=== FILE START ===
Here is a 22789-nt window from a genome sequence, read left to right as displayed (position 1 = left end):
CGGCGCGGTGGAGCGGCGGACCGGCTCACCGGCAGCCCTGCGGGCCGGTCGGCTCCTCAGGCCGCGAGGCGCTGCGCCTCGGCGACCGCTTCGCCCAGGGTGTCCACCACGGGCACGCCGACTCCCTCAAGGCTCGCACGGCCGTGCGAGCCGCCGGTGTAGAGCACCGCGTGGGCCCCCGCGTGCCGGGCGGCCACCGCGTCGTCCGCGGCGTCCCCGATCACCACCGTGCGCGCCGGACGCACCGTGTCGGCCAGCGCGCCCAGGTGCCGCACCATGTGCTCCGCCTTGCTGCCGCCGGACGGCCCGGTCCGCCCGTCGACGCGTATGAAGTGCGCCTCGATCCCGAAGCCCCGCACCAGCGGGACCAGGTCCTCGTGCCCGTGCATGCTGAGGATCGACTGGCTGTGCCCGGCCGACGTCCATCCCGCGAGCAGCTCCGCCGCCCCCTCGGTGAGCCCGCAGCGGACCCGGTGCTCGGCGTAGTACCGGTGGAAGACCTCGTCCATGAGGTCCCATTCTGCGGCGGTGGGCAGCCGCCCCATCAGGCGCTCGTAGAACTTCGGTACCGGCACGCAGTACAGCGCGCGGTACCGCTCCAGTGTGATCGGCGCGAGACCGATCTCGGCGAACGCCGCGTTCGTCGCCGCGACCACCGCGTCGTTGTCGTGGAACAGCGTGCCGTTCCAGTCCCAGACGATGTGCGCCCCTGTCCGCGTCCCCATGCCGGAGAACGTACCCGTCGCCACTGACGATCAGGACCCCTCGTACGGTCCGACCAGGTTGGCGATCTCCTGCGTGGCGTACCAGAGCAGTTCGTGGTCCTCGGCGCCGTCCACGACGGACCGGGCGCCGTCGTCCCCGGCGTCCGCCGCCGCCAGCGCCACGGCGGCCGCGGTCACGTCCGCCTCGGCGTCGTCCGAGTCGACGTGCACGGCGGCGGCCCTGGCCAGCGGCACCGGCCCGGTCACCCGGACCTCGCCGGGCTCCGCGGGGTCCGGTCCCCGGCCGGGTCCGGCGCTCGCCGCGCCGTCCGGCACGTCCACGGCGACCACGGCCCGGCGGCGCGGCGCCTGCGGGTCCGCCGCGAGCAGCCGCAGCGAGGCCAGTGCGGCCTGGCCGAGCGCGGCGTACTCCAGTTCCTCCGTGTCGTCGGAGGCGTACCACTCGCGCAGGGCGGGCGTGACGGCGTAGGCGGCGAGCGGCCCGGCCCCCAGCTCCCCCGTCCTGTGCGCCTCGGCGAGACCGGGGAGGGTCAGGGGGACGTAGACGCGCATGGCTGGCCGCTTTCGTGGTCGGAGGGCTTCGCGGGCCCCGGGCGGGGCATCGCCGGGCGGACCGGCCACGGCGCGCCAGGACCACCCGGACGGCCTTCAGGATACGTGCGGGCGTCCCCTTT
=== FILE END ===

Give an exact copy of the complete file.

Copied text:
Here is a 22789-nt window from a genome sequence, read left to right as displayed (position 1 = left end):
CGGCGCGGTGGAGCGGCGGACCGGCTCACCGGCAGCCCTGCGGGCCGGTCGGCTCCTCAGGCCGCGAGGCGCTGCGCCTCGGCGACCGCTTCGCCCAGGGTGTCCACCACGGGCACGCCGACTCCCTCAAGGCTCGCACGGCCGTGCGAGCCGCCGGTGTAGAGCACCGCGTGGGCCCCCGCGTGCCGGGCGGCCACCGCGTCGTCCGCGGCGTCCCCGATCACCACCGTGCGCGCCGGACGCACCGTGTCGGCCAGCGCGCCCAGGTGCCGCACCATGTGCTCCGCCTTGCTGCCGCCGGACGGCCCGGTCCGCCCGTCGACGCGTATGAAGTGCGCCTCGATCCCGAAGCCCCGCACCAGCGGGACCAGGTCCTCGTGCCCGTGCATGCTGAGGATCGACTGGCTGTGCCCGGCCGACGTCCATCCCGCGAGCAGCTCCGCCGCCCCCTCGGTGAGCCCGCAGCGGACCCGGTGCTCGGCGTAGTACCGGTGGAAGACCTCGTCCATGAGGTCCCATTCTGCGGCGGTGGGCAGCCGCCCCATCAGGCGCTCGTAGAACTTCGGTACCGGCACGCAGTACAGCGCGCGGTACCGCTCCAGTGTGATCGGCGCGAGACCGATCTCGGCGAACGCCGCGTTCGTCGCCGCGACCACCGCGTCGTTGTCGTGGAACAGCGTGCCGTTCCAGTCCCAGACGATGTGCGCCCCTGTCCGCGTCCCCATGCCGGAGAACGTACCCGTCGCCACTGACGATCAGGACCCCTCGTACGGTCCGACCAGGTTGGCGATCTCCTGCGTGGCGTACCAGAGCAGTTCGTGGTCCTCGGCGCCGTCCACGACGGACCGGGCGCCGTCGTCCCCGGCGTCCGCCGCCGCCAGCGCCACGGCGGCCGCGGTCACGTCCGCCTCGGCGTCGTCCGAGTCGACGTGCACGGCGGCGGCCCTGGCCAGCGGCACCGGCCCGGTCACCCGGACCTCGCCGGGCTCCGCGGGGTCCGGTCCCCGGCCGGGTCCGGCGCTCGCCGCGCCGTCCGGCACGTCCACGGCGACCACGGCCCGGCGGCGCGGCGCCTGCGGGTCCGCCGCGAGCAGCCGCAGCGAGGCCAGTGCGGCCTGGCCGAGCGCGGCGTACTCCAGTTCCTCCGTGTCGTCGGAGGCGTACCACTCGCGCAGGGCGGGCGTGACGGCGTAGGCGGCGAGCGGCCCGGCCCCCAGCTCCCCCGTCCTGTGCGCCTCGGCGAGACCGGGGAGGGTCAGGGGGACGTAGACGCGCATGGCTGGCCGCTTTCGTGGTCGGAGGGCTTCGCGGGCCCCGGGCGGGGCATCGCCGGGCGGACCGGCCACGGCGCGCCAGGACCACCCGGACGGCCTTCAGGATACGTGCGGGCGTCCCCTTT